For Father’s day, I wanted to make a totally awesome robot but I did not know what a totally awesome robot would look like so I asked my daughters. This post shows the robot that we came up with. I also bought a second Beaglebone Black with a 7.0” LCD cape to make a remote controller unit for our totally awesome robot. We named the new robot LightZord and below is his first video:
As you can see, he has a little bit of a weight issue that causes him to wobble a lot when he turns (at least I think that is the problem). Not really sure how to solve this issue yet but if anyone has a suggestion please leave a comment below.
Here are a couple of pictures of the inside of LightZord:
The insides are wired exactly the same way as my previous robot and this is documented in the following posts:
What really makes LightZord different from my first robot is the remote controller unit. To build this controller I purchased a second Beaglebone Black Rev C, 4D Systems 7.0”LCD Cape, second BluetoothUSB adapter and a second EasyACC battery charger.
The new Beaglebone black Rev C comes with Debian preinstalled but I had a lot of issues trying to get the Bluetooth adapter to work with the preinstalled version of Debian so I put Angstrom on it. Beaglebone.org’s getting started page documents how to install a new OS.
I then attached the Beaglebone Black to the 7.0” touchscreen cape as the documentation shows. Once I powered up the Beaglebone, with the cape, the only issue I encountered was the touch screen calibration application did not automatically start. Since the touch screen was unusable without the calibration, I connected the Beaglebone black to my network, SSH’d to the Beaglebone and ran the ts_calibrate command manually. This did not actually solve the issue since it did not update the calibration so I copied the output of the ts_calibrate command to /etc/pointercal. This forced the calibration utility to run the next time the Beaglebone started and correctly calibrated the touchscreen.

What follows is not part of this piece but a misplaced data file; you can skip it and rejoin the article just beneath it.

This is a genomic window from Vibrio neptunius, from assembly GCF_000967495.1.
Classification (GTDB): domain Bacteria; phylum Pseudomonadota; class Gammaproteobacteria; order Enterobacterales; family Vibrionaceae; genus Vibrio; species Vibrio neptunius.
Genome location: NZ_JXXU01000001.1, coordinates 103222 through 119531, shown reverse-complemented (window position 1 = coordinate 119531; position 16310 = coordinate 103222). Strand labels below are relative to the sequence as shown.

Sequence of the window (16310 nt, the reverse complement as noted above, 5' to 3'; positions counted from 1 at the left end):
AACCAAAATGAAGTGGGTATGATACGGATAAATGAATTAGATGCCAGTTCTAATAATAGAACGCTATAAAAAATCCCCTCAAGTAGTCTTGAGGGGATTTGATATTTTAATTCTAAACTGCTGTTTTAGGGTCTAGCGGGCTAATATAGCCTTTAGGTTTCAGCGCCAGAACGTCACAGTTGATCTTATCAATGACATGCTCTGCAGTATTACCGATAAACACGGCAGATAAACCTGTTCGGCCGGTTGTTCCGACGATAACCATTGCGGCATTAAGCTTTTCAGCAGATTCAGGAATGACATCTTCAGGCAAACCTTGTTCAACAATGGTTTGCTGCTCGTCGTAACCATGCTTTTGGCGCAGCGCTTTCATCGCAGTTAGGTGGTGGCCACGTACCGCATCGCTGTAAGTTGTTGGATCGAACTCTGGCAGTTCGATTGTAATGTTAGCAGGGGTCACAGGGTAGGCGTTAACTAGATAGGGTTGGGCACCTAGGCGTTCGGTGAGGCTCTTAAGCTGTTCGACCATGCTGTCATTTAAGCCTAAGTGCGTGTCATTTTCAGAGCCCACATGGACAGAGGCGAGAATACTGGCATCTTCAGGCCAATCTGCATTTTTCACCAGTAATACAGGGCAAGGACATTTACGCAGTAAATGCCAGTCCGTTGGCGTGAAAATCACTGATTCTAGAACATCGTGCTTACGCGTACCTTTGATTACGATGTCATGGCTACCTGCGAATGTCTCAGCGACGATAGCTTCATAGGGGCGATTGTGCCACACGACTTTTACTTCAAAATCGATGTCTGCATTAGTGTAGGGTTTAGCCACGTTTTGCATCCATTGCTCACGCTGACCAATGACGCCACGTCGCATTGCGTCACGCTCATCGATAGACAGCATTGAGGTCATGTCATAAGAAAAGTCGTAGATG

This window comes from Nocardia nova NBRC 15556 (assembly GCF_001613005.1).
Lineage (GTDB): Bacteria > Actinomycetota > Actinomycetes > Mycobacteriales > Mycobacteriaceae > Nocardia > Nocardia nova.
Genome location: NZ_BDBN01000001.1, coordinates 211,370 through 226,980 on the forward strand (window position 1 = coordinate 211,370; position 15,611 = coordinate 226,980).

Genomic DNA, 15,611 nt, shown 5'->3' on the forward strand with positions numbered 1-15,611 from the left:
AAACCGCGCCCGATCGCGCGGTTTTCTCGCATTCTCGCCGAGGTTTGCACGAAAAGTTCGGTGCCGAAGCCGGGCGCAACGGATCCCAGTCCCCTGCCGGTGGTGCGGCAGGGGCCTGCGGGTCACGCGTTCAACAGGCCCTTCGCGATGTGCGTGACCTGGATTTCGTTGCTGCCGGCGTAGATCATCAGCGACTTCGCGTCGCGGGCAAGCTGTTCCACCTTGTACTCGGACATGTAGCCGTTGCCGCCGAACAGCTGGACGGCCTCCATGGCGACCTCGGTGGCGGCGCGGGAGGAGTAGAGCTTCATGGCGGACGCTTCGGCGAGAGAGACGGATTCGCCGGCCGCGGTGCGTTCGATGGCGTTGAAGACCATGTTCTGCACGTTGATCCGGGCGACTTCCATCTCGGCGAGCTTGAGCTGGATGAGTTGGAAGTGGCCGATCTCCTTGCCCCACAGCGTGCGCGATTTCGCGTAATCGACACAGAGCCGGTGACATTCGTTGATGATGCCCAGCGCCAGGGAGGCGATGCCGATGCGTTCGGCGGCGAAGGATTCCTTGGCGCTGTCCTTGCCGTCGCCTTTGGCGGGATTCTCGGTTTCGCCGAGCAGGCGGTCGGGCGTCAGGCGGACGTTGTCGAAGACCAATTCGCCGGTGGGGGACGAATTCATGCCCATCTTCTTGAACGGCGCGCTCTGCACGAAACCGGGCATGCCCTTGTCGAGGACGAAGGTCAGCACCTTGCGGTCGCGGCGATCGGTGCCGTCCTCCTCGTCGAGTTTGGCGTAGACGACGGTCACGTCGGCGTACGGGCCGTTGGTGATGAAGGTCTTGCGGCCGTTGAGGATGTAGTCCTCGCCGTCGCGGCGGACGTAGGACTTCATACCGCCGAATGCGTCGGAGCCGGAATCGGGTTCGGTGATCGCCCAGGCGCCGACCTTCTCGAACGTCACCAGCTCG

There is a virtual keyboard under the Universal Access menu option titled Florence Virtual Keyboard application. This keyboard works really well with the touch screen but I would not recommend configuring your Beaglebone using that small keyboard. It is a lot easier to connect your Beaglebone to your network and SSH in.
Now that I had my touch screen connected and calibrated, I configured the USB Bluetooth adapter as documented on in this post. I then paired the controller with the LightZord robot and ran the Rover 5 rfcomm client application whose code is inthis post. From here I could control LightZord buy typing in the following commands:
u – full speed
j – all stop
i – increase speed
k – decrease speed
o – set direction all forward
i – set direction all reverse
z – spin left
c – spin right
This was a pretty cool Father’s day project with my daughters. There is still a couple of to-do’s left. I want to eliminate the wobbling when LightZord turns, I want to add a GUI to the Rover 5 rfcomm client application and finally we still need to paint/decorate LightZord. After all that is done, we can then add some sensors and create a robot that can move around by himself.